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January 25, 2011

Atheism — the religion of science (I)

Filed under: The World in Fei's Eyes — Fei @ 11:42 pm

Atheism, the non-existence of God (Gods), has a wide variety of meanings. Here I use the word “Atheism” to refer to “strong atheism”, or “methodological naturalism”. It asserts the non-existence of supernatural beings and supports scientific methodology as the only effective way to investigate reality[1].

I’m not in a position to judge whether it is right or wrong. I just hope to raise some of its fundamental assumptions, benefits, and limitations.

Naturalism relies entirely on scientific method to investigate reality, which includes the making of a hypothesis, the prediction of a possible outcome, the test of such a prediction, and repetition of the experiment[2]. To me, the most interesting method is “repetition”. This makes science a universal language. Everyone believes in science. If you don’t believe in a theory, go ahead and do the experiment yourself. You can either disprove it or support it from the experiment. Here I use “support” because scientific theories can never be “proved” correct. Maybe someday a better theory will replace the current one.

However, “repetition” has several limitations. First, it requires the experiment to be repeatable. That is, whatever the “value” the experiment intends to test, it must either remain unchanged, or follow a predictable pattern over time and space. Some of the physical values fall into this category and can be tested repeatedly, but some may not.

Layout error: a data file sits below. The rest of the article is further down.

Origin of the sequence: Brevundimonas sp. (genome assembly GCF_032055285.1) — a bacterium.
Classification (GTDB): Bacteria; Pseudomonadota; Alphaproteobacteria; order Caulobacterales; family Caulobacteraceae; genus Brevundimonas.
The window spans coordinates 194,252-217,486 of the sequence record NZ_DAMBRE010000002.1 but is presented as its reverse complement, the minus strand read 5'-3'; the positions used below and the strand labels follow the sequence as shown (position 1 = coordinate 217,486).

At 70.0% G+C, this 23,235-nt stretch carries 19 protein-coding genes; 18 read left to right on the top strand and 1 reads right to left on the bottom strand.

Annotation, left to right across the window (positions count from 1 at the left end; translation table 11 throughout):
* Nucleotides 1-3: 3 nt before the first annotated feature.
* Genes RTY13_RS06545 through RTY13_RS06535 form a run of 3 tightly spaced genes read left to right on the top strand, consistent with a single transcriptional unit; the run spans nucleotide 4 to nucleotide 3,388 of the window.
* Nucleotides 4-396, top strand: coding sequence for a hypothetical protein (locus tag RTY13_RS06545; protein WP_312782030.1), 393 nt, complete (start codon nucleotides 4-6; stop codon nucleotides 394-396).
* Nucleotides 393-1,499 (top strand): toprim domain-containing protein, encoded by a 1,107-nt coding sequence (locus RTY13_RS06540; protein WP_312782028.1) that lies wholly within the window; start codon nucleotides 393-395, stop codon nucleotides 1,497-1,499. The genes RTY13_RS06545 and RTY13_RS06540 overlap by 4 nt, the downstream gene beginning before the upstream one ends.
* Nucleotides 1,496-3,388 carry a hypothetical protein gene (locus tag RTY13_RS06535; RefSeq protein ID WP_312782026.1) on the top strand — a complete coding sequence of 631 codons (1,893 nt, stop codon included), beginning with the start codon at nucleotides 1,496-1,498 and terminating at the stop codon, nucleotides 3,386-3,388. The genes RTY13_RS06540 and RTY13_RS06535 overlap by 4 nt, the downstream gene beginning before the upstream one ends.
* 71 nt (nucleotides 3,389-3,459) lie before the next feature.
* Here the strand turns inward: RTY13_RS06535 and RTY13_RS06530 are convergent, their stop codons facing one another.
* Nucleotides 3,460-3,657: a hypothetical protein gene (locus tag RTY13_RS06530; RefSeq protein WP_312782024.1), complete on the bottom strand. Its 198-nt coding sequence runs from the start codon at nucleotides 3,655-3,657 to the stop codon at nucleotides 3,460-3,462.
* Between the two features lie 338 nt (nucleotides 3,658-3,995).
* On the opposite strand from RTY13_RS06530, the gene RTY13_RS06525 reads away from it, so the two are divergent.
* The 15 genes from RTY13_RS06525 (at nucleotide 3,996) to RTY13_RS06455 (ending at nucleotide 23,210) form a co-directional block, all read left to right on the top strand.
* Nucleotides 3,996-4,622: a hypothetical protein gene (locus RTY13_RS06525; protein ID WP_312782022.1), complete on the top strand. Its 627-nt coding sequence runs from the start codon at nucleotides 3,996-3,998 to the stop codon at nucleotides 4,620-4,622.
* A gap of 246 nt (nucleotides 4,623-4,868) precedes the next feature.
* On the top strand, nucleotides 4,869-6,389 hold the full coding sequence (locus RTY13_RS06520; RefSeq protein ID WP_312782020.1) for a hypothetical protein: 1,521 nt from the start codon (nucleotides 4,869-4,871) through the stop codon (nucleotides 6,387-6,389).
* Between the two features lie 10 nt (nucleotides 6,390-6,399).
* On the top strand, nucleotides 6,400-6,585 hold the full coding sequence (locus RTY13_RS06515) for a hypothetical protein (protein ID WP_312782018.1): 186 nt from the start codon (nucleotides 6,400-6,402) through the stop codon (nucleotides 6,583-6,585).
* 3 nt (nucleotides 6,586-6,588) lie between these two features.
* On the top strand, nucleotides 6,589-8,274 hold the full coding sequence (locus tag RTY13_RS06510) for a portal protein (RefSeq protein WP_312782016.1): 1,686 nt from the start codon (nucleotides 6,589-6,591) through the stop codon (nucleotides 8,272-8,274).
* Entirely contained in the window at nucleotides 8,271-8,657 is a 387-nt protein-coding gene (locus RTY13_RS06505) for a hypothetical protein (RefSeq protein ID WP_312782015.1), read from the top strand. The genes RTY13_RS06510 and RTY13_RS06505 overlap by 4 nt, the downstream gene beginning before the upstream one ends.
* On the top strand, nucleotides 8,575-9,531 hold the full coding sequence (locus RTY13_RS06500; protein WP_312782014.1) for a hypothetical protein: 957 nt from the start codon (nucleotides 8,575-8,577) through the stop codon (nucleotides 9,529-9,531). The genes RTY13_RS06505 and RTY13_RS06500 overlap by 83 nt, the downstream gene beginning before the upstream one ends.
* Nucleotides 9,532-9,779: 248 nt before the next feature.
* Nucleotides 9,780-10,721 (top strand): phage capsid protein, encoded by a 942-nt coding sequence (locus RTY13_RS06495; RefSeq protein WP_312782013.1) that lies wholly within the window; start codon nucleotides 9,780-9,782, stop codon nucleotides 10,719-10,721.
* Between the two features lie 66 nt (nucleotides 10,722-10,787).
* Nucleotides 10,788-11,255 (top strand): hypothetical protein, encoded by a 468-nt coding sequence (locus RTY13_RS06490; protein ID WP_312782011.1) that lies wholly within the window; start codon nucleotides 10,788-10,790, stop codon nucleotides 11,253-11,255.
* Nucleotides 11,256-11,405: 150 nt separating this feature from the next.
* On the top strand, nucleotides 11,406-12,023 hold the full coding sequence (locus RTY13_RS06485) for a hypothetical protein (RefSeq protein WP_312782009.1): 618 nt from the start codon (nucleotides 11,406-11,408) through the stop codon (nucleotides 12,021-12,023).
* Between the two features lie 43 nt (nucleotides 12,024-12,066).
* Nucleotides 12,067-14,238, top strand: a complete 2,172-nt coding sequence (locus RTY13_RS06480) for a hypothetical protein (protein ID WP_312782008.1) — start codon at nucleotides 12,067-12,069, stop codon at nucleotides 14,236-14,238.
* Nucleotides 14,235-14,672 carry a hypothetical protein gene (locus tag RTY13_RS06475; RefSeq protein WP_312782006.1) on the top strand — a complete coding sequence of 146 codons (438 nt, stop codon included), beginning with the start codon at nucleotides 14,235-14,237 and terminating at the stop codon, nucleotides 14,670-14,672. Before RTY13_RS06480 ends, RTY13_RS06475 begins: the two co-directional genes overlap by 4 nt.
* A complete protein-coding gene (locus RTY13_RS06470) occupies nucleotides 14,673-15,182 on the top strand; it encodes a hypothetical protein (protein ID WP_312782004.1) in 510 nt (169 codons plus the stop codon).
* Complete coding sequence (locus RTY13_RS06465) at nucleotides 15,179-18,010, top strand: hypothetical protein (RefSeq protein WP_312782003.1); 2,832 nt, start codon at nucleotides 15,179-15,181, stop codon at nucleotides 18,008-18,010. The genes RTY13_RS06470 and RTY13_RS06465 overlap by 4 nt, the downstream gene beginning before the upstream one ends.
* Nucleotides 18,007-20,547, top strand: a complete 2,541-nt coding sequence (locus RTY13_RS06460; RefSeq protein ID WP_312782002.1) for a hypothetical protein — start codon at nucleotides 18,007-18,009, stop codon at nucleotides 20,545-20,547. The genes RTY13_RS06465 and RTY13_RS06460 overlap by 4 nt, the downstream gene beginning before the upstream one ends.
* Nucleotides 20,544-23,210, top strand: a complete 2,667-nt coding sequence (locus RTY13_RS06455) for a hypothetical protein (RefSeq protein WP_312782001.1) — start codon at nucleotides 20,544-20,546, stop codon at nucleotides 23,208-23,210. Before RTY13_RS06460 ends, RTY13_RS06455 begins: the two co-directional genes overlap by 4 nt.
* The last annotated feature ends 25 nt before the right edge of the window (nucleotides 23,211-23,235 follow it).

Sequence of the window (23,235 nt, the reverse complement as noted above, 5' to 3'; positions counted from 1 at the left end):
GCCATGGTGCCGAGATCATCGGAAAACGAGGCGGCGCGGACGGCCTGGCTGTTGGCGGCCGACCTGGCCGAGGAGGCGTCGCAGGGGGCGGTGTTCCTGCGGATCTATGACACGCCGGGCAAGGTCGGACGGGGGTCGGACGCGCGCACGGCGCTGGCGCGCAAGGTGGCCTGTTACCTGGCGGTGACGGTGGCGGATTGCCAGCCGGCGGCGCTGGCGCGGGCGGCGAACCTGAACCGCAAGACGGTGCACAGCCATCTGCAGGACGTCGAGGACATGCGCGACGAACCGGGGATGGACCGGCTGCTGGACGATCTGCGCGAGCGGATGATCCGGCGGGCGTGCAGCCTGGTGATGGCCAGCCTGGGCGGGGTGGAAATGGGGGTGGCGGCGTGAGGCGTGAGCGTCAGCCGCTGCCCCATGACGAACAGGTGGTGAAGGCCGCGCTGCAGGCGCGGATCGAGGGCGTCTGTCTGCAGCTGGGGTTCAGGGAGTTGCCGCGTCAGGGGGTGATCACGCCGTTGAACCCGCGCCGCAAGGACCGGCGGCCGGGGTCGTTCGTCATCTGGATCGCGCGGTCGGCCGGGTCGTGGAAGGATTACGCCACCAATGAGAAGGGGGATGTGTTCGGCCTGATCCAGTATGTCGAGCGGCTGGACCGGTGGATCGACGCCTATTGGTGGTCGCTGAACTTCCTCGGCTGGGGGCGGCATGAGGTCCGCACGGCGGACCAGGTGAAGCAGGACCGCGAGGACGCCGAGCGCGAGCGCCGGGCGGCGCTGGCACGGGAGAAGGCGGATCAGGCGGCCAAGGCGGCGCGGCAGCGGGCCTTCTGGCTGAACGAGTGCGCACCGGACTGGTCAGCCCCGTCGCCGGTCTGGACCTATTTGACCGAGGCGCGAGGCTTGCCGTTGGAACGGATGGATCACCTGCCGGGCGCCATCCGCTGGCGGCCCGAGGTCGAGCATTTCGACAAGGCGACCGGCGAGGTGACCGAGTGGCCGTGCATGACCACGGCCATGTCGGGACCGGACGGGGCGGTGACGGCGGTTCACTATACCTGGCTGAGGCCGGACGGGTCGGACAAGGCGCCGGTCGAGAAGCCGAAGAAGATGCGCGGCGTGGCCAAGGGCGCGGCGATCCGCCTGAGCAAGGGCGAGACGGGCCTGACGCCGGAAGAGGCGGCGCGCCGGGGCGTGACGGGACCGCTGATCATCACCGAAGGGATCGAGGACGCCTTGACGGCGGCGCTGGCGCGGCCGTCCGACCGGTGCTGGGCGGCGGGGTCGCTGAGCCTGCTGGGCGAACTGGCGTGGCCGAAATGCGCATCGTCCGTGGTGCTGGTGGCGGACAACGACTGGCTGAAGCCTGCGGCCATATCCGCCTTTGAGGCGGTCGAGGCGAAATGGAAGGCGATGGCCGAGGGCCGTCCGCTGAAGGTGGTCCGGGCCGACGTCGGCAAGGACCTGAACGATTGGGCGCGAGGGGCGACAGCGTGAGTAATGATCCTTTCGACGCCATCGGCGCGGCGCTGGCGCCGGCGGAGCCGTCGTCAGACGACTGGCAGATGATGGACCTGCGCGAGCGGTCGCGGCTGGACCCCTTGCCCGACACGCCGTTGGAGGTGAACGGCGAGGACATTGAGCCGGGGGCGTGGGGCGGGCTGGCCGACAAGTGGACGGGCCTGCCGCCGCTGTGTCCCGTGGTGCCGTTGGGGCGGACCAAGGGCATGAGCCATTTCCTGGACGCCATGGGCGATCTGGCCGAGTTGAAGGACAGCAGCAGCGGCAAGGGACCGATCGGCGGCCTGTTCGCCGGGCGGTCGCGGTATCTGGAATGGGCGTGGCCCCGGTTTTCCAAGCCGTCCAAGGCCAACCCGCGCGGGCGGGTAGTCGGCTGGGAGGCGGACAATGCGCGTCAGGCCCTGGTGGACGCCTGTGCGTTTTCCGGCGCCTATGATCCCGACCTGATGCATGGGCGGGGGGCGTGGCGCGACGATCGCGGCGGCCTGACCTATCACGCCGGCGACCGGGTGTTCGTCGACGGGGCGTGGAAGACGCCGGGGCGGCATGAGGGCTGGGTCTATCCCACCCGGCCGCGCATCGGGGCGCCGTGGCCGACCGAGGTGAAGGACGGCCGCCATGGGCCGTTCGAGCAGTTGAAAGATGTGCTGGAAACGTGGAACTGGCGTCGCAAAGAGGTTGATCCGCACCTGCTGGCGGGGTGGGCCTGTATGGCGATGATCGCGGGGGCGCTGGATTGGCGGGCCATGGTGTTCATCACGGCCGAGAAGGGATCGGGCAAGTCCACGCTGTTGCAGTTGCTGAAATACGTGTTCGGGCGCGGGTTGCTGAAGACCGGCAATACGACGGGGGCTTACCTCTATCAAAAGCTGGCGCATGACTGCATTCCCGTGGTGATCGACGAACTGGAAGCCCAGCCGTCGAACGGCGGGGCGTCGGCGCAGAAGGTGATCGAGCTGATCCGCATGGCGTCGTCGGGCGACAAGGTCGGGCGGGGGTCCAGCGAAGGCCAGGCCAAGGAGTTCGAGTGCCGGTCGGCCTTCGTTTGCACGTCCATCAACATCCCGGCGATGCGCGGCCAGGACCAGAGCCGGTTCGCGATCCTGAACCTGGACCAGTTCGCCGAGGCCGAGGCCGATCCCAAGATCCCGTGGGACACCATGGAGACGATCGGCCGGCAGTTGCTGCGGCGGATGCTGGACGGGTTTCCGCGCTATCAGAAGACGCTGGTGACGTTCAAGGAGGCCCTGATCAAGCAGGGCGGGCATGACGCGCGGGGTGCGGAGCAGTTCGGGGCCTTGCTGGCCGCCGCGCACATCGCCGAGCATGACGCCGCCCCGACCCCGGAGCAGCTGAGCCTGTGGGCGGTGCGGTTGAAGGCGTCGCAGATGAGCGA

A simple illustration of this limitation is as follows: A grown-up person Tom asks a child Jerry to investigate a table in an empty room, and asks Jerry to write down the position of the table in the room after his investigation. Note, when Jerry performs the investigation, he is alone in the room with the table. He cannot communicate with anyone (including Tom) his discovery. Only after he leaves the room can he disclose the position of the table. However, as soon as he leaves the room, Tom (or some other people) goes into the room from a back door and changes the position of the table (assume they can do it quickly enough). Because the test should be “repeatable”, Jerry does multiple tests and find the table at a different position each time. Even though each time Jerry correctly writes down the position of the table, the best conclusion Jerry can get is that the table appears randomly in the room.

Fortunately, most of the physical values at the macro level are fairly stable. They either remain constant or evolve slowly enough that people can derive the difference of the tests using known knowledge. (However, we cannot guarantee it will remain this way.) When we go into the micro world, things are totally different. Quantum mechanics is based on the experimental discovery of the “uncertainty principle”. The theory gives up identifying the exact position and momentum of a particle, but focuses on their statistical relations “over time”. Can we test the position and momentum at every single time? Maybe we can, but we get different result in every experiment (think about error!). We are just like the child Jerry in the example above, unaware there is a Tom there changing the position and momentum each time. No wonder Einstein questioned: “Does God throw dice?”

[1] Wikipedia: Naturalism.
[2] Wikipedia: Scientific method.

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